There to be able to link our experiences

There are basic core concepts that represent themselves in
the things we interact with. Take for example a plate. Basic concepts like
circle and roundness the basic, fundamental concepts that help us interact with
it (180). However, unlike roundness and circularity, the pure these pure
concepts Kant speaks of are very different from what our senses understand
these objects to be. This is why a transcendental doctrine of judgement is so important.
Kant wants to be able to link our experiences with the basic core concepts or
forms we interact with. So we have the thing in itself, and how it appears to
us. In-between the two is a transcendental schema that mediates all of our experiences
(181). Thus, the scheme is needed to help us bridge the gap between abstract/universals
with objects in and of themselves as well as the cognitive hap between these
basic concepts and what our immediate sensory experiences (183). All of our
judgments have this schema mediating them. This schema allows us to interact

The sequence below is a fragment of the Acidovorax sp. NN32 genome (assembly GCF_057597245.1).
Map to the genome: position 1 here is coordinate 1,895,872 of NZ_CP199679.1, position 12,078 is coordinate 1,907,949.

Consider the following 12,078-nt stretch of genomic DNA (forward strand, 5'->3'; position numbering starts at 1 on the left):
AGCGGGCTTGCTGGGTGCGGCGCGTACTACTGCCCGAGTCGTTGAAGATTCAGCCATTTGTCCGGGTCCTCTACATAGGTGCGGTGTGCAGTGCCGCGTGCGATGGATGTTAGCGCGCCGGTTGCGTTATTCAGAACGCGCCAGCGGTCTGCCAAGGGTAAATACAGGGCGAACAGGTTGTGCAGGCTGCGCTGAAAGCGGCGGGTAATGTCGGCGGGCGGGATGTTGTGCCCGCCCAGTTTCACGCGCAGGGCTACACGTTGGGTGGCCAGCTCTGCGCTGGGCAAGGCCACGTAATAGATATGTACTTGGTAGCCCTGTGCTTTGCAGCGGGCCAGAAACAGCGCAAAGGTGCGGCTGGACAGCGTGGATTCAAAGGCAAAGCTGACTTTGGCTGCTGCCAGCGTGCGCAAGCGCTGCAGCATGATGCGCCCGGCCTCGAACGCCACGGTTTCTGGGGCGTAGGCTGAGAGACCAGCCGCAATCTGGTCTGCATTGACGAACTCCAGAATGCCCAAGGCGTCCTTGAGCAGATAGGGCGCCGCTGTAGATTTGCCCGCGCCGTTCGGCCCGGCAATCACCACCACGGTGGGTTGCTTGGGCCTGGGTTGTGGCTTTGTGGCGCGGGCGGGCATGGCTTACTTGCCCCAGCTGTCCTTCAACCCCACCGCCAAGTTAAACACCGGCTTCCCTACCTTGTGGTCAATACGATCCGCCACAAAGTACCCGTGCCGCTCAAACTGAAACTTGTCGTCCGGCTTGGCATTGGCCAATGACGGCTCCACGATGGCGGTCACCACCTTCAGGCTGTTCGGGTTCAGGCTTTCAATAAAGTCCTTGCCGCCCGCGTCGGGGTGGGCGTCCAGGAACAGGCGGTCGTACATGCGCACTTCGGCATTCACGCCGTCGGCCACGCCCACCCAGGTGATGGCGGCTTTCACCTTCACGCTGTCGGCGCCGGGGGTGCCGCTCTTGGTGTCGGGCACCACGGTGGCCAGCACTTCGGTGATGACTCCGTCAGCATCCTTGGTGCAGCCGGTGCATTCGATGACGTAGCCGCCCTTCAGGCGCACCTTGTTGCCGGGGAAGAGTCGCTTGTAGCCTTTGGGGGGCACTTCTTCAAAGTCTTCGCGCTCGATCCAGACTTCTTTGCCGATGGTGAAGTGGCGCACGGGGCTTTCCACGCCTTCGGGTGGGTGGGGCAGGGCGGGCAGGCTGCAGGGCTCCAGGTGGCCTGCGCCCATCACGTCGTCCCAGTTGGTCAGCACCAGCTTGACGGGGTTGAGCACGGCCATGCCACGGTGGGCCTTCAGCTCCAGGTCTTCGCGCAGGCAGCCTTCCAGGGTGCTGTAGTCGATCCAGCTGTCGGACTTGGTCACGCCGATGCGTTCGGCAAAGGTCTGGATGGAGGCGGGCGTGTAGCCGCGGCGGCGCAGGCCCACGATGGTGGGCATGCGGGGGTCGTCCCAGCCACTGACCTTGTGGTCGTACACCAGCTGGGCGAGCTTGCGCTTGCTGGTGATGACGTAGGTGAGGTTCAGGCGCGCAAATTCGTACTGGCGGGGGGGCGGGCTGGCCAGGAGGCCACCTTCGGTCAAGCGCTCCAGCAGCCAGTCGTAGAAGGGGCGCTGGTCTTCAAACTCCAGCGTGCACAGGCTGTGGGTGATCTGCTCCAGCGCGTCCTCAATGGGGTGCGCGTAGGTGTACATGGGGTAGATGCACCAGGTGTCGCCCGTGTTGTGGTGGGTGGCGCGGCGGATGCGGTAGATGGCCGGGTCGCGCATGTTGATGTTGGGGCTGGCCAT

with concepts that occur in the mind and the empirical world around is. There
are a set of rules for helping us understand our sensory experience so that
they can be applied to our consciousness, which then gives the things we interact
with a greater/truer meaning (185). Take for example the concept of time. This
mediates our experience because ever judgment (empirical or a priori) must have
some kind of temporal component to it that acts as this intermediary filter
that allow us to understand the logical elements of our judgments to we can
apply them to the object that we are experiencing (185-187). This helps Kant
respond to Idealism (244). He argues by proving that our experiences are the
result of empirical cassation instead of mere imagination. Kant argues that since
we cant control every aspect of our conciseness, this shows that parts of it
are empirically determined, or caused by external influences (245). Kant
divides this argument into three postulates. 1) Idealism argues that only our
mental/internal experience can be considered immediate/objective, but Kant has
proved that external experiences can be as well (245-246). 2) We cannot control
how time affects our understanding. Things that idealist would argue we only
imagine are intrinsically connected to the passage of time which is an experience
external to us. This connect between our experiences and time prove that our experience
are linked to something objective and outside of our mind (246). Finally,
outside experience determines how our consciousness works. The objects of the
idealist’s solipsistic world are the result of external experience (247).


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